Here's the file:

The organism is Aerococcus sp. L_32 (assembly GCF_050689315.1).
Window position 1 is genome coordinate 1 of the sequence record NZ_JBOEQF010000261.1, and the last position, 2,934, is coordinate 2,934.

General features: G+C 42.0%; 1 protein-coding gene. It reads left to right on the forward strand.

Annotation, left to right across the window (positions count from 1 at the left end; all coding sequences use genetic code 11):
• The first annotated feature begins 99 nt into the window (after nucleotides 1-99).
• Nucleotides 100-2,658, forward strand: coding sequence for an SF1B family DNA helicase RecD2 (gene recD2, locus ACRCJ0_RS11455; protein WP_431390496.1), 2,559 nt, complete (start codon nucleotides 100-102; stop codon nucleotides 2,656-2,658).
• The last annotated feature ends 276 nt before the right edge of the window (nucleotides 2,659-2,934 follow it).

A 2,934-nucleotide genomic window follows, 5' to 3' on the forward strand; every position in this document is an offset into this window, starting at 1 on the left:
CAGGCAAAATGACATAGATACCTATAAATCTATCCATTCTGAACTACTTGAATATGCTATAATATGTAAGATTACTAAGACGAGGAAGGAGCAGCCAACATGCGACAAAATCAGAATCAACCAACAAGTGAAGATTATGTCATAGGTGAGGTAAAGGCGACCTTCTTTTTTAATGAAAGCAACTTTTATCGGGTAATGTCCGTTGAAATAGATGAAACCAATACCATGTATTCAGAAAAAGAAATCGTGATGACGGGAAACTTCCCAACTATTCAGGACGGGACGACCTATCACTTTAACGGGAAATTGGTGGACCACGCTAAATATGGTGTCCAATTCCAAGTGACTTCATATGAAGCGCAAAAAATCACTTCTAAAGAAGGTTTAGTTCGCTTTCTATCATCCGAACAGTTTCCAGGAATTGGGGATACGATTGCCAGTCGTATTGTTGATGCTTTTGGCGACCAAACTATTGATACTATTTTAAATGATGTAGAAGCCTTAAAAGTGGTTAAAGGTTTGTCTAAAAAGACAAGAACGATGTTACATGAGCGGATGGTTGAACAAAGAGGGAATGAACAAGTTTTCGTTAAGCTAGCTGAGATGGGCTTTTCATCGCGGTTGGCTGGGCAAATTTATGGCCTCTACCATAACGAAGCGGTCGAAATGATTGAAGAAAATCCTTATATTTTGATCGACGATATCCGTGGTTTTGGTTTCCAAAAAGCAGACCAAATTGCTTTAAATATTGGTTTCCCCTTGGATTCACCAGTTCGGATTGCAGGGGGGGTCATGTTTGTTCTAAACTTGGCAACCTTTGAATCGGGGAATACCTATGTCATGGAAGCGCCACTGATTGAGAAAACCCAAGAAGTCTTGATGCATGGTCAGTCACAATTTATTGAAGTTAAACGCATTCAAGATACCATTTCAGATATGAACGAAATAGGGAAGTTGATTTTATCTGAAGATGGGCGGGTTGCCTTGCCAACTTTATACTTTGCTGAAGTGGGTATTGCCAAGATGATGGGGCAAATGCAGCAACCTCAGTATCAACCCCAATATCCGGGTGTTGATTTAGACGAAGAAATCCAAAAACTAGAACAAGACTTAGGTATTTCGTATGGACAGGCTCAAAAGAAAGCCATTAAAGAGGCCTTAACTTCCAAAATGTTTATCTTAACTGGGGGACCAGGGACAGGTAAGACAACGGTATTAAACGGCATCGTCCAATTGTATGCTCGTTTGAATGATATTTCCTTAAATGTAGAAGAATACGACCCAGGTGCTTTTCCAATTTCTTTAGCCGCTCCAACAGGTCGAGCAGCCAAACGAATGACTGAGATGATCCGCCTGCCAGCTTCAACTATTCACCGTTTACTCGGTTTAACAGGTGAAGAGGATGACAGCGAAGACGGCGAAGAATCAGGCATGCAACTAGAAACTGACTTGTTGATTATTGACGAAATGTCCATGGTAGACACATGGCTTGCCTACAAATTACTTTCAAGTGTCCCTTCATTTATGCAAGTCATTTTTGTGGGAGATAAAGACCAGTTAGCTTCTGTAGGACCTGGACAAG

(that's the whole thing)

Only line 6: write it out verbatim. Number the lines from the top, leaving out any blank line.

• Nucleotides 100-2,658, forward strand: coding sequence for an SF1B family DNA helicase RecD2 (gene recD2, locus ACRCJ0_RS11455; protein WP_431390496.1), 2,559 nt, complete (start codon nucleotides 100-102; stop codon nucleotides 2,656-2,658).